• The fact that all partitions are scanned may increase the amount of index blocks shipped for queries substantially, since recently modified data is queried frequently. Depending on the workload, the additional waits for index blocks may overcome the benefits of eliminating waits for undo.
  • Implements schema changes that need to be maintained across application releases.
  • Schema changes may need to take place if instances are added to the cluster. A possible alternative is to create as many partitions as the maximum number of instances planned for the application.
  • May imply changes to primary key and unique constraints if local indexes are used for them.

Additional tuning advice

Successful index contention tuning depends on proper problem diagnosing, choosing the appropriate tuning technique and extensive testing. Some important tuning aspects that should always be kept in mind are given bellow.

1.1 Incomplete investigation may lead to the wrong approach

Suppose that the main wait event for a particular workload running Oracle10g is ‘gc buffer busy’, and V$SEGMENT_STATISTICS shows a particular index segment as the main contributor to ‘gc buffer busy’. Based on that information, partitioning the index or reversing its key appears to be the right thing to do. Before choosing one of those techniques, though, one should investigate if there are ‘gc buffer busy’ waits for undo, as undo segments are not listed in V$SEGMENT_STATISTICS. A comparison between the total number of waits for ‘gc buffer busy’ in V$SEGMENT_STATISTICS and the correspondent value in V$SYSTEM_EVENT.TOTAL_WAITS would help.  If most of those waits were for undo, then neither partitioning by hash nor reversing the index key would be appropriate.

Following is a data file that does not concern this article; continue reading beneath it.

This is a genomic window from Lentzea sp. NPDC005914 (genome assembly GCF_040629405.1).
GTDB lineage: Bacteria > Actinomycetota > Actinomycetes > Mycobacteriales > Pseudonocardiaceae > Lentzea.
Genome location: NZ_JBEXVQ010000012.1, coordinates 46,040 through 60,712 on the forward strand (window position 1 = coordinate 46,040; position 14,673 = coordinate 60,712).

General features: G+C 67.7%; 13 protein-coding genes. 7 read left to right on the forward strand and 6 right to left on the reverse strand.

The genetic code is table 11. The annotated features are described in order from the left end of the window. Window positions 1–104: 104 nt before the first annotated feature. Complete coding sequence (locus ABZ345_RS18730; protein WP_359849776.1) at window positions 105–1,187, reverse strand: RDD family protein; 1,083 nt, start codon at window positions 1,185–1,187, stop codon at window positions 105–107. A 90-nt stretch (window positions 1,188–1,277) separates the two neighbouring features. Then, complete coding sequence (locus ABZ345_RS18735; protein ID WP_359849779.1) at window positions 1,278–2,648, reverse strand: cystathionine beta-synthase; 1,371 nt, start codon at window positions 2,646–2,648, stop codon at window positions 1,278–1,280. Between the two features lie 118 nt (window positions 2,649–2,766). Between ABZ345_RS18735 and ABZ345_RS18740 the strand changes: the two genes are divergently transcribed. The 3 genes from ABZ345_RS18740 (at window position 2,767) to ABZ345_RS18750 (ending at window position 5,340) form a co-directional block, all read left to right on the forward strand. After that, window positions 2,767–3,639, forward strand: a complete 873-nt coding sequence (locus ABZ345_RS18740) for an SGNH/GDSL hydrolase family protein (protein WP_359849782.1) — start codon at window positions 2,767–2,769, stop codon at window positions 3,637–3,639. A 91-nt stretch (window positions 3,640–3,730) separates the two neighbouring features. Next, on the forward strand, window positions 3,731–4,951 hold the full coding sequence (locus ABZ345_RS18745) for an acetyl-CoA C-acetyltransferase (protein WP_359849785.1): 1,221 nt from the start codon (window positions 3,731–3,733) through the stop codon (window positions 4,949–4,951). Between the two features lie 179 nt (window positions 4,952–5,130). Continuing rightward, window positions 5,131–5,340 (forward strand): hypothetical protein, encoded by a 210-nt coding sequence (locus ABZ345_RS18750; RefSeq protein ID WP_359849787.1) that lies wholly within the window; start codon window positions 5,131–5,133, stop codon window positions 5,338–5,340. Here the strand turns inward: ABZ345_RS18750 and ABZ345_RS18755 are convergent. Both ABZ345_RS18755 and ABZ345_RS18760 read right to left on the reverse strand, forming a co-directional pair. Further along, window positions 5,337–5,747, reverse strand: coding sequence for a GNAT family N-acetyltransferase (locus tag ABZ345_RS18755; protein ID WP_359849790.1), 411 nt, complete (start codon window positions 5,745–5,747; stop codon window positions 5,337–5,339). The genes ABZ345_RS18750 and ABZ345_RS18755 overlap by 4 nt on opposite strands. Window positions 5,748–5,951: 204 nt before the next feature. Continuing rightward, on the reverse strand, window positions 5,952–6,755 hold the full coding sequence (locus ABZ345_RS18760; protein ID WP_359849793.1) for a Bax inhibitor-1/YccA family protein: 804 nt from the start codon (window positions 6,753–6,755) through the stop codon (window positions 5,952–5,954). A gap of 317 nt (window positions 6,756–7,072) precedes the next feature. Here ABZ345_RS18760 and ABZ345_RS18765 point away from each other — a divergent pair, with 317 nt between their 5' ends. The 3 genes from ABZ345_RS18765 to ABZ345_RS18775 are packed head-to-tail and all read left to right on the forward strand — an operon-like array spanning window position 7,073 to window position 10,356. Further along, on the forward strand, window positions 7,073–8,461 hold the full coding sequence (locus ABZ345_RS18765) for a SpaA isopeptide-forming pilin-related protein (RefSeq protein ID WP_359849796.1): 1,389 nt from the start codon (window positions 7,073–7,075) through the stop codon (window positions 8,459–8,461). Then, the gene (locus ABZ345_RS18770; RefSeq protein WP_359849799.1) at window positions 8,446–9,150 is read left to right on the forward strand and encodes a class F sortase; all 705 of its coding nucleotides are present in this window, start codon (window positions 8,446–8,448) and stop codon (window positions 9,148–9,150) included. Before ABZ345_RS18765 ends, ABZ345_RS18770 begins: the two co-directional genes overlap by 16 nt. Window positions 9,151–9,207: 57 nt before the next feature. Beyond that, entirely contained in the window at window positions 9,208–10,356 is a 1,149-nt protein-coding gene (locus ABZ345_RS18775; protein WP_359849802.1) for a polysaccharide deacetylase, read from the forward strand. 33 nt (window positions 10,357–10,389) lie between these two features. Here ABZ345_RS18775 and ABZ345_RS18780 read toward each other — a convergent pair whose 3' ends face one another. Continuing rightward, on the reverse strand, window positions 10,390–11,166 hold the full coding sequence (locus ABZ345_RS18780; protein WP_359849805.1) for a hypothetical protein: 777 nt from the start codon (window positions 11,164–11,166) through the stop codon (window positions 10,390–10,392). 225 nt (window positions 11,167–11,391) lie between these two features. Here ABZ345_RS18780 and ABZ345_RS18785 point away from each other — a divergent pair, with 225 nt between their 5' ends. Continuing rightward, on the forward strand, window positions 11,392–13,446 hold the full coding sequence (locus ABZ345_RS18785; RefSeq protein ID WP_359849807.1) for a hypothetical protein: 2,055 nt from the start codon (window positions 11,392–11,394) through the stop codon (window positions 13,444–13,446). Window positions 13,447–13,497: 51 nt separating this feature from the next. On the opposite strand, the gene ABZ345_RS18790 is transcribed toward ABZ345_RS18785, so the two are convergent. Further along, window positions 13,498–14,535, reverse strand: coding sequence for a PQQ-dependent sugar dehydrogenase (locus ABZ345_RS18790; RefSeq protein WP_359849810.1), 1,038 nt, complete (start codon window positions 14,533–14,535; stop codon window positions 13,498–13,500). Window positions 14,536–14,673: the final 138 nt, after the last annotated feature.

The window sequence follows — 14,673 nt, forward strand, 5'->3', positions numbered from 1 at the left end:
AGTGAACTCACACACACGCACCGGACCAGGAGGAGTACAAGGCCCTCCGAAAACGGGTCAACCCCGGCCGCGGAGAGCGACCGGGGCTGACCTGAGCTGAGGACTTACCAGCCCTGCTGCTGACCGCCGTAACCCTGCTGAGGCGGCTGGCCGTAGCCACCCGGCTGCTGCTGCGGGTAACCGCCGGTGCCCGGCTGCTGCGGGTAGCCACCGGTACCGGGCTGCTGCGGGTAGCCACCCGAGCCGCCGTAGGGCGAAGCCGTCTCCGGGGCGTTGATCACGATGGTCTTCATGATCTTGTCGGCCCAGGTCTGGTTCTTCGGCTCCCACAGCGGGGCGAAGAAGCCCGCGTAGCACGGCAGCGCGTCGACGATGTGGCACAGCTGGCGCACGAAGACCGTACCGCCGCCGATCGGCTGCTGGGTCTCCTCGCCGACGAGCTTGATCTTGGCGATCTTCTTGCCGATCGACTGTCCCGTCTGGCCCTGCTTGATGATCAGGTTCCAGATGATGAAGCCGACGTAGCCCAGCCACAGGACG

1.2 Combining techniques does not always generate combined benefits

Hash partitioning the index reduces buffer busy waits; increasing sequence cache values provides instance affinity to index leaf blocks. Based on those correct statements, one may believe that combining the techniques should provide better results than employing them separately.

That is not necessarily true, because hash partitioning reduces the instance affinity to blocks provided by sequence caching. To demonstrate with an example, suppose we have an index with 200 keys per leaf block on average, and the keys are generated by a sequence defined with cache=4000. That means each cache should populate 4000/200=20 index leaf blocks on average. As a result, the index would end up having regions of approximately 20 leaf blocks populated by each instance, assuming uniform insert rate across instances. If that index were partitioned 4-way, those 4000 values in the sequence cache would be stored in 4 different partitions, with 1000 keys in each on average. As there are 200 keys per block, each cache would populate 1000/200=5 leaf blocks in each partition. Note that instance affinity to leaf blocks was reduced 4 times. Generalizing, instance affinity provided by sequence caches is reduced N times when the index is partitioned N-way.

Since instance affinity to index leaf blocks also helps to reduce buffer busy waits, there may be no need to employ hash partitioning for indexes deriving key values from sequences. If the application tolerates unbounded high sequence cache settings, it’s usually better to increase the cache until performance is acceptable, rather than trying to combine sequence caching and hash partitioning.

1.3 Exhaustive testing of alternatives leads to best results

The first interaction of employing a tuning technique may not lead to the expected results. Hash partitioning, for example, may not yield substantial improvements if the number of partitions chosen is too small, or if global cache defers are enabled. For that particular technique, as well as for reverse key indexes, disabling global cache defers should always be tested.